Nuns of the Canossian order speaking to Cavaliere Giovanni Viterale at the exhibition opening. The order, which has origins in Italy, first arrived in Singapore in 1894 (source: The Fullerton Heritage).

More on the Italian Community, including on an Italian order of missionaries whose work in tending to those in need continues to this very day, the Canossian Daughters of Charity, can be discovered at an exhibition that I curated with Zinke Aw, “The Italian Connection”. The exhibition, The Fullerton Hotel’s East Garden Foyer, runs until 18 July 2017. Information on the exhibition can also be found at The Fullerton Heritage’s website and through the official press release.

 

 

 

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The lost waterfront

19 09 2013

The former waterfront at Collyer Quay is certainly one place which exemplifies how Singapore has transformed over the years, discarding much of what made Singapore a Singapore which was full of character and flavour, to the sea of glass, steel and concrete Singapore has become today.

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The waterfront we inherited from our colonial masters was one of wonderfully designed buildings which might have rivaled Shanghai’s Bund. Even in 1971 after the Overseas Union Shopping Centre (see image above) did spoil some of that flavour, it still retained much of its original character. Then, the three “skyscrapers” that came up in the 1950s: the modern looking 15 storey Shell House (1959); the Bank of China Building (1954); and the Asia Insurance Building (1954) (out of picture), still dominated. It was however the grand looking edifices – several of them attributed to architecture firm Swan and MacLaren which designed many notable buildings from our past, which would have been noticed. This included the Maritime Building (former Union Building) with its tower and the HongKong Bank Chambers (1924) next to it. The Fullerton Building (1928) which housed the General Post Office also wouldn’t have been missed.

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The beginning of the end for the old waterfront came at the end of the decade with the demolition of the HongKong Bank building notable not just for its English Renaissance style design, but also for its stained glass skylight over its main banking hall and huge bronze entrance doors, in 1979. The Maritime Building, built originally for the Union Insurance Society of Canton and which once housed the Far East headquarters of the Royal Air Force, soon followed in the early 1980s. What we do see today is a towering skyline of glass and steel against which the surviving “skyscrapers” of the 1950s are now dwarfed. The buildings along old waterfront which did survive are the Fullerton Building (Fullerton Hotel), Clifford Pier (part of Fullerton Bay Hotel), Bank of China Building, Customs House, and the Asia Insurance Building (Ascott Raffles Place).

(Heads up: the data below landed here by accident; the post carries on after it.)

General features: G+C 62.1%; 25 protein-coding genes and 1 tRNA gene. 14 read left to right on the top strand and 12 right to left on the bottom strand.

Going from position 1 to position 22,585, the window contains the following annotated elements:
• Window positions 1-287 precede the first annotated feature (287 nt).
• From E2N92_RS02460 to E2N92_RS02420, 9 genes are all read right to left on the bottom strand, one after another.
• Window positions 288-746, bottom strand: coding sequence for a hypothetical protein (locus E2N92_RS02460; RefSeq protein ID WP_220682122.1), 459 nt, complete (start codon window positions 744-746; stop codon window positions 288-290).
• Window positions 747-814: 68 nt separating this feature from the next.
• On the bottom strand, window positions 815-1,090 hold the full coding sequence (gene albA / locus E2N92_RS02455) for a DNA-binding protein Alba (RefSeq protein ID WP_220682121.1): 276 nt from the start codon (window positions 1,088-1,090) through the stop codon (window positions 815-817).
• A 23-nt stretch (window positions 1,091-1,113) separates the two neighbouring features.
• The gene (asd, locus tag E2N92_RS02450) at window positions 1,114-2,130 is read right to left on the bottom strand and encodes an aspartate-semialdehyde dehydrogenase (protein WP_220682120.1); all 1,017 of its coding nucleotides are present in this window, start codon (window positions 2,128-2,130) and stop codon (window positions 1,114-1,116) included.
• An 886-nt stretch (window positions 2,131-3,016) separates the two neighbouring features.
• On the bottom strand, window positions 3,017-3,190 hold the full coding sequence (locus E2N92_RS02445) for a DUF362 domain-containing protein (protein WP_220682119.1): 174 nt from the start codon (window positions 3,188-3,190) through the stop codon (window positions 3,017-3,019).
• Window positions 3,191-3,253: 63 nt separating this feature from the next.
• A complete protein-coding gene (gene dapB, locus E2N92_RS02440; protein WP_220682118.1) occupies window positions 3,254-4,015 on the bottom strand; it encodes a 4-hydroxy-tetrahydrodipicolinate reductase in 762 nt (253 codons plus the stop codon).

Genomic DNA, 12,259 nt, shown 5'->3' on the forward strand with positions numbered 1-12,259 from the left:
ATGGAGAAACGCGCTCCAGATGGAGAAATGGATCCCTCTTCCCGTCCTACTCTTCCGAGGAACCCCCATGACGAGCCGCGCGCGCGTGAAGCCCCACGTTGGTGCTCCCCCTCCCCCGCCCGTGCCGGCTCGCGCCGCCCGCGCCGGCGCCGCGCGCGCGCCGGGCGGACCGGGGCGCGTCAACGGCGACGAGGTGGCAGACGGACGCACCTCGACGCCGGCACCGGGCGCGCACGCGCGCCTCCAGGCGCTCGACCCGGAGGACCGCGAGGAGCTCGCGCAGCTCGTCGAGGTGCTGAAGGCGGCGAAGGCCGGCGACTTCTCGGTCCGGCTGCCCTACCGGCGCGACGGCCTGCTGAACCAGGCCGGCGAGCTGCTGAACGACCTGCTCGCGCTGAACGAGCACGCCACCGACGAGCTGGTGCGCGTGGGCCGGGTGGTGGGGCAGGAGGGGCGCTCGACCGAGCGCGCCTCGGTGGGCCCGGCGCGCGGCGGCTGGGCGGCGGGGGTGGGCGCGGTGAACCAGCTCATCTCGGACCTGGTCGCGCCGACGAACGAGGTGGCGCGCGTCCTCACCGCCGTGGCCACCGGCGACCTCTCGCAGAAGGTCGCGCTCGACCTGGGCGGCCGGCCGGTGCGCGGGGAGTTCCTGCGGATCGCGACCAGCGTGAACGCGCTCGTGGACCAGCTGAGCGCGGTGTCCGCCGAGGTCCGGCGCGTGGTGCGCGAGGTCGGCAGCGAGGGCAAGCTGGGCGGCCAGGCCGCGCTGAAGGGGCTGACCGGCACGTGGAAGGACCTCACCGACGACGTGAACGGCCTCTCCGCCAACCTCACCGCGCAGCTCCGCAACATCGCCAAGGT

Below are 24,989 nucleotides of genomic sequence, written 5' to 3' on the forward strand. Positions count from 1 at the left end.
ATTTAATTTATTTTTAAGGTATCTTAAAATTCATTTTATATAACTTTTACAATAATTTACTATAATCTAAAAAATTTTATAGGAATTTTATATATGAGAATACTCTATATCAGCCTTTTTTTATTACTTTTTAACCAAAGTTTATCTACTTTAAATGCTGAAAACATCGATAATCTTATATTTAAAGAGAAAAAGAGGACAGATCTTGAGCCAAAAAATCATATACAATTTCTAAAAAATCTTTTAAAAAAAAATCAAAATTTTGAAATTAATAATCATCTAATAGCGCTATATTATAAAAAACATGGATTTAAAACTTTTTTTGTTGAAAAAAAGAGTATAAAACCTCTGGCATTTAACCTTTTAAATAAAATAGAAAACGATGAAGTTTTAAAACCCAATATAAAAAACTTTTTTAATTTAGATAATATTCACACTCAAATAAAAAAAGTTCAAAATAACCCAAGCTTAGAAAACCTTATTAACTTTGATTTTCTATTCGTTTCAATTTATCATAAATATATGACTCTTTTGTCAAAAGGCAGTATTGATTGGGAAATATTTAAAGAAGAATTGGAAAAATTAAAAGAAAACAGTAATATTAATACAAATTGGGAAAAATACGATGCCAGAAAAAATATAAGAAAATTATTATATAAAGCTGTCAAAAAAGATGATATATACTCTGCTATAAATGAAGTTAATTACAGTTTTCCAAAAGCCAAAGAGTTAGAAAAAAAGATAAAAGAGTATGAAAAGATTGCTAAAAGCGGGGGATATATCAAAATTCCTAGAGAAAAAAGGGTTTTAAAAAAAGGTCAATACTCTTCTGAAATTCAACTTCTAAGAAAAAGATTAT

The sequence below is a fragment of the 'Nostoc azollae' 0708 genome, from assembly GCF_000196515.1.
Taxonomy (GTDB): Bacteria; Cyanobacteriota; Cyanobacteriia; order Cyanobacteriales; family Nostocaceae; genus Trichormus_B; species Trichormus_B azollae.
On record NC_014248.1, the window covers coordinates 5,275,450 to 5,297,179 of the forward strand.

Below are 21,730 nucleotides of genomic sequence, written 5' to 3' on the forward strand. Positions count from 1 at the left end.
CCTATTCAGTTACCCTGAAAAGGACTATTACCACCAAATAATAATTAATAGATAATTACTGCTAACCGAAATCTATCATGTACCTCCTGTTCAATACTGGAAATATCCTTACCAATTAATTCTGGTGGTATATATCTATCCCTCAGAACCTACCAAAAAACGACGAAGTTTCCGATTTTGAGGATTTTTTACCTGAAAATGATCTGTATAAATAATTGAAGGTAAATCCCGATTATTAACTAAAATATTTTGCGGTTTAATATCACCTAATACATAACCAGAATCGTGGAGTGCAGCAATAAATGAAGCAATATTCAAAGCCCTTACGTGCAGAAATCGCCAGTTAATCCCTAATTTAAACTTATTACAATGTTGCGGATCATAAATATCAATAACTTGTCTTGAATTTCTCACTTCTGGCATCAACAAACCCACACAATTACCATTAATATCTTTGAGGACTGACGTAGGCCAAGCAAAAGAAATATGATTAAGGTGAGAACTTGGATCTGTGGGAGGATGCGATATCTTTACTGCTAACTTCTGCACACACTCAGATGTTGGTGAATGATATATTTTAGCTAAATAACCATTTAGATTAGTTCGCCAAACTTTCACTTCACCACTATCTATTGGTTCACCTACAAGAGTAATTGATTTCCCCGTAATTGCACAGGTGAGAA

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Revisiting Clifford Pier

13 10 2010

Having spent a few hours of my weekend in Rotunda Library of the former Supreme Court, I was able to have a last feel of what must be considered to be the greatest work of Frank Dorrington Ward. This certainly allowed me to have a better appreciation for the genius of the architect who gave us some of the magnificent structures we have inherited from our colonial past, including one that my attention was turned to last evening, Clifford Pier. Ward’s contribution towards the beautiful pier was as the Chief Architect of the team of architects at the Public Works Department that provided the design for what must be the finest pier to be built in Singapore, in which the Art-Deco style features prominently. The pier, which may have looked a little worse for wear in the latter part of its life as a public pier from which many people made their journeys to the southern islands and the gateway for many seamen coming ashore to Singapore, has been wonderfully restored and a large part of it given to use as an exclusive restaurant “One on the Bund”, and the front end of it being converted into an entrance to the very posh Fullerton Bay Hotel.

Clifford Pier at its opening in 1933 (source: Woh Hup 80, Building with Integrity).

The front end of the pier now serves as the entrance to the posh Fullerton Bay Hotel.

The magnificent pier, built to replace Johnston’s Pier in 1933, never seemed to go to sleep and was always alive with activity in the 1970s when I was growing up. It was a place that I certainly have many fond memories of, having visited on many occasions to watch the comings and goings of the passengers of the launches that bobbled up and down the sides of the pier. There was always a frenzy of activity as passengers would scramble up and down the precariously slippery steps to or from the spacious deck of the pier. Already busy as it was, the ninth month of the Chinese lunar calendar would bring with it the frenzy crowd of pilgrims heading to Kusu Island for the annual pilgrimage. The pier was also where I had embarked on several adventures of my own – to the islands that lay beyond the southern shores of Singapore and also on to the high seas. It would have been nice if the pier had kept its place as a gateway to the southern islands and beyond – a focal point close to the old heart of the city from which a doorway opened to the shores that lay beyond Singapore – an area that is significant to the history of Singapore as one being where many of the our forefathers – the early immigrants who made Singapore what it is would have first set foot on the island. This sadly wasn’t to be as the conversion of what is now known as Marina Bay into a fresh water reservoir with the construction of the Marina Barrage put paid to any thoughts some of us might have harboured on this. The pier ceased operations in 2004 as the Marina Barrage had cut off what had once been the Inner Roads of the harbour to the sea.